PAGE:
have directed public attention strongly to the magnitude of the
interests involved, have yet left unsettled the limits, not merely of
expediency, but of constitutional power, in relation to works of this
class by the General Government.

What is intended by the phrase "internal improvements"? What does it
embrace and what exclude? No such language is found in the Constitution.
Not only is it not an expression of ascertainable constitutional power,
but it has no sufficient exactness of meaning to be of any value as the
basis of a safe conclusion either of constitutional law or of practical
statesmanship.

President John Quincy Adams, in claiming on one occasion, after his
retirement from office, the authorship of the idea of introducing into
the administration of the affairs of the General Government "a permanent
and regular system" of internal improvements, speaks of it as a system
by which "the whole Union would have been checkered over with railroads
and canals," affording "high wages and constant employment to hundreds
of thousands of laborers;" and he places it in express contrast with the
construction of such works by the legislation of the States and by
private enterprise.

It is quite obvious that if there be any constitutional power which
authorizes the construction of "railroads and canals" by Congress, the
same power must comprehend turnpikes and ordinary carriage roads; nay, it
must extend to the construction of bridges, to the draining of marshes,
to the erection of levees, to the construction of canals of irrigation;
in a word, to all the possible means of the material improvement of the
earth, by developing its natural resources anywhere and everywhere, even
within the proper jurisdiction of the several States. But if there be
any constitutional power thus comprehensive in its nature, must not the
same power embrace within its scope other kinds of improvement of equal
utility in themselves and equally important to the welfare of the whole
country? President Jefferson, while intimating the expediency of so
amending the Constitution as to comprise objects of physical progress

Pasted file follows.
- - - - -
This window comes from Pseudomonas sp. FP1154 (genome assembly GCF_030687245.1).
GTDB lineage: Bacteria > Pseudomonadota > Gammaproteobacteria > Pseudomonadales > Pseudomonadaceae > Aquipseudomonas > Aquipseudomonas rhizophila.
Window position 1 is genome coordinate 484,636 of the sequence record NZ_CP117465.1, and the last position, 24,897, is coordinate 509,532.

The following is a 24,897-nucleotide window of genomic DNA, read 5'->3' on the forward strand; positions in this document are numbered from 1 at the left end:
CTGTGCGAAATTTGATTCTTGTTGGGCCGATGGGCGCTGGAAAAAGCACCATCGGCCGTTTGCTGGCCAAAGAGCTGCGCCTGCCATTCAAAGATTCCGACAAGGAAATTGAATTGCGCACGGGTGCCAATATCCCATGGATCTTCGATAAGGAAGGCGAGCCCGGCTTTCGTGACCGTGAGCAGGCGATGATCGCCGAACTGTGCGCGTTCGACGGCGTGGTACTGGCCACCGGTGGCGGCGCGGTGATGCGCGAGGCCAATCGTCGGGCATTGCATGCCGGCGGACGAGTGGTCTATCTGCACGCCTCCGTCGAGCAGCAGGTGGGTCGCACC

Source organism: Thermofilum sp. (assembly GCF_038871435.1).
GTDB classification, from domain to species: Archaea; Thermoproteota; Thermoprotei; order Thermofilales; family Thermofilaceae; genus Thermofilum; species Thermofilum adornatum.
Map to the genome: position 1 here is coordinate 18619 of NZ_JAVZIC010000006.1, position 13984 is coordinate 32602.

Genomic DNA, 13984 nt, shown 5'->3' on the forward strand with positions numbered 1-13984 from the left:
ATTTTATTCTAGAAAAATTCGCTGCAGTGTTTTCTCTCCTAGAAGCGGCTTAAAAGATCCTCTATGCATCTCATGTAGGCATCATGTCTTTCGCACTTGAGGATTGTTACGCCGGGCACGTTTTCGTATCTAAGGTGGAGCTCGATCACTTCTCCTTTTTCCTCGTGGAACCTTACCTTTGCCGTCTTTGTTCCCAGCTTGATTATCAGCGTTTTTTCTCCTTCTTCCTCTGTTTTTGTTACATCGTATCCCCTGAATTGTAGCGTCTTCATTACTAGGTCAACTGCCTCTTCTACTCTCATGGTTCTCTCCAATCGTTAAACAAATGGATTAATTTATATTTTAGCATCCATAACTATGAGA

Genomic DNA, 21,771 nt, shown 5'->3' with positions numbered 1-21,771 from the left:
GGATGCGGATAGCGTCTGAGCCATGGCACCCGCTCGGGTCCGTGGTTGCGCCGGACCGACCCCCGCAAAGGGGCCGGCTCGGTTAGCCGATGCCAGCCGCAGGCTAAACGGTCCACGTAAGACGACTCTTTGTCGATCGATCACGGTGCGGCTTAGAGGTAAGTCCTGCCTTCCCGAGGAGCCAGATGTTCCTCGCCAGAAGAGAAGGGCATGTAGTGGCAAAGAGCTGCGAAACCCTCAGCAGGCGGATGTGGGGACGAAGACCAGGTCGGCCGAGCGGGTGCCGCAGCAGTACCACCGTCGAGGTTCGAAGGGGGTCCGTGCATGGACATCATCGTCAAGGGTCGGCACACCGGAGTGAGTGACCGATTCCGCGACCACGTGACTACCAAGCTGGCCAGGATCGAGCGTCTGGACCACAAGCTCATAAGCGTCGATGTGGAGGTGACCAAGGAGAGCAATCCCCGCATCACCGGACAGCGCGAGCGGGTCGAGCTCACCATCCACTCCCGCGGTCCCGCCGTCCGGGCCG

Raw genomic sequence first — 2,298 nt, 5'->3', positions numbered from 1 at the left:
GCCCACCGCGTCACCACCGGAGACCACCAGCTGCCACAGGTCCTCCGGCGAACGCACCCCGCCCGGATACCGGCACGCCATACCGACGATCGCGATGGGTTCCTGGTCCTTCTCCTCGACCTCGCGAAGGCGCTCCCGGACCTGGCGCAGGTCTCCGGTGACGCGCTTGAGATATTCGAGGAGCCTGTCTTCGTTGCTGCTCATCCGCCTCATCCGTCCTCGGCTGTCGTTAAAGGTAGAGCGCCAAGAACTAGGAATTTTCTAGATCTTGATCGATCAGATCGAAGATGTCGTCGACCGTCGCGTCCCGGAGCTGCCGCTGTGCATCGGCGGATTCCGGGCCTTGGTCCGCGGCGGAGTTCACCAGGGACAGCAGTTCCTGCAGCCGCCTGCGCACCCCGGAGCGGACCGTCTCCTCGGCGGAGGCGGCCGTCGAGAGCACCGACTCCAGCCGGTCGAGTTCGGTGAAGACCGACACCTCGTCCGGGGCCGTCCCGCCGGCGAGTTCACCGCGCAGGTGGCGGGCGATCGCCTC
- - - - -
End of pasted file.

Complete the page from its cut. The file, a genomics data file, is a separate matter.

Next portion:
and well-being, does not fail to perceive that "other objects of public
improvement," including "public education" by name, belong to the same
class of powers. In fact, not only public instruction, but hospitals,
establishments of science and art, libraries, and, indeed, everything
appertaining to the internal welfare of the country, are just as much
objects of internal improvement, or, in other words, of internal
utility, as canals and railways.

The admission of the power in either of its senses implies its existence
in the other; and since if it exists at all it involves dangerous
augmentation of the political functions and of the patronage of the
Federal Government, we ought to see clearly by what clause or clauses of
the Constitution it is conferred.

I have had occasion more than once to express, and deem it proper now
to repeat, that it is, in my judgment, to be taken for granted, as a
fundamental proposition not requiring elucidation, that the Federal
Government is the creature of the individual States and of the people
of the States severally; that the sovereign power was in them alone;
that all the powers of the Federal Government are derivative ones, the
enumeration and limitations of which are contained in the instrument
which organized it; and by express terms "the powers not delegated to
the United States by the Constitution nor prohibited by it to the States
are reserved to the States respectively or to the people."

Starting from this foundation of our constitutional faith and proceeding
to inquire in what part of the Constitution the power of making
appropriations for internal improvements is found, it is necessary to
reject all idea of there being any grant of power in the preamble.
When that instrument says, "We, the people of the United States, in
order to form a more perfect union, establish justice, insure domestic
tranquillity, provide for the common defense, promote the general